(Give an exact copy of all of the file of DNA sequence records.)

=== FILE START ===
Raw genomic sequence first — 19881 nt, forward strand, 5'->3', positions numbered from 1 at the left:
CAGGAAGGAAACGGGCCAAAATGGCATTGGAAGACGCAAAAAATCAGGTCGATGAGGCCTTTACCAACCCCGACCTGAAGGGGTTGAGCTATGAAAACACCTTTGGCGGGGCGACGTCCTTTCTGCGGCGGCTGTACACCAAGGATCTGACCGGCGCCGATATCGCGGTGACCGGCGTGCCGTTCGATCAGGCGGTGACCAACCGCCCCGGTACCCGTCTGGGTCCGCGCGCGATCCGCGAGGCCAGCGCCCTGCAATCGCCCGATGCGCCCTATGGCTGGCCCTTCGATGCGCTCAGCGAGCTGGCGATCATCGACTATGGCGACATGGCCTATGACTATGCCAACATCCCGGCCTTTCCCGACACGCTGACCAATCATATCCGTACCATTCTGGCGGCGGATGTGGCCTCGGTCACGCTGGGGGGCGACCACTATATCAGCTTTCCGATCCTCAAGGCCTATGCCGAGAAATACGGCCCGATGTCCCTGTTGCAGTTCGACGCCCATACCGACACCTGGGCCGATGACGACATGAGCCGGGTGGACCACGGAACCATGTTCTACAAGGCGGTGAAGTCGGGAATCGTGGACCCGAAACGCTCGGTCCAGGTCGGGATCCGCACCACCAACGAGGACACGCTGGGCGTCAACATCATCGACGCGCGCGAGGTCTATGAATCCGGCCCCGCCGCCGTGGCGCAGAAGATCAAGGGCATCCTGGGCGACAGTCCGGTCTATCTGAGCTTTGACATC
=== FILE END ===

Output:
Raw genomic sequence first — 19881 nt, forward strand, 5'->3', positions numbered from 1 at the left:
CAGGAAGGAAACGGGCCAAAATGGCATTGGAAGACGCAAAAAATCAGGTCGATGAGGCCTTTACCAACCCCGACCTGAAGGGGTTGAGCTATGAAAACACCTTTGGCGGGGCGACGTCCTTTCTGCGGCGGCTGTACACCAAGGATCTGACCGGCGCCGATATCGCGGTGACCGGCGTGCCGTTCGATCAGGCGGTGACCAACCGCCCCGGTACCCGTCTGGGTCCGCGCGCGATCCGCGAGGCCAGCGCCCTGCAATCGCCCGATGCGCCCTATGGCTGGCCCTTCGATGCGCTCAGCGAGCTGGCGATCATCGACTATGGCGACATGGCCTATGACTATGCCAACATCCCGGCCTTTCCCGACACGCTGACCAATCATATCCGTACCATTCTGGCGGCGGATGTGGCCTCGGTCACGCTGGGGGGCGACCACTATATCAGCTTTCCGATCCTCAAGGCCTATGCCGAGAAATACGGCCCGATGTCCCTGTTGCAGTTCGACGCCCATACCGACACCTGGGCCGATGACGACATGAGCCGGGTGGACCACGGAACCATGTTCTACAAGGCGGTGAAGTCGGGAATCGTGGACCCGAAACGCTCGGTCCAGGTCGGGATCCGCACCACCAACGAGGACACGCTGGGCGTCAACATCATCGACGCGCGCGAGGTCTATGAATCCGGCCCCGCCGCCGTGGCGCAGAAGATCAAGGGCATCCTGGGCGACAGTCCGGTCTATCTGAGCTTTGACATC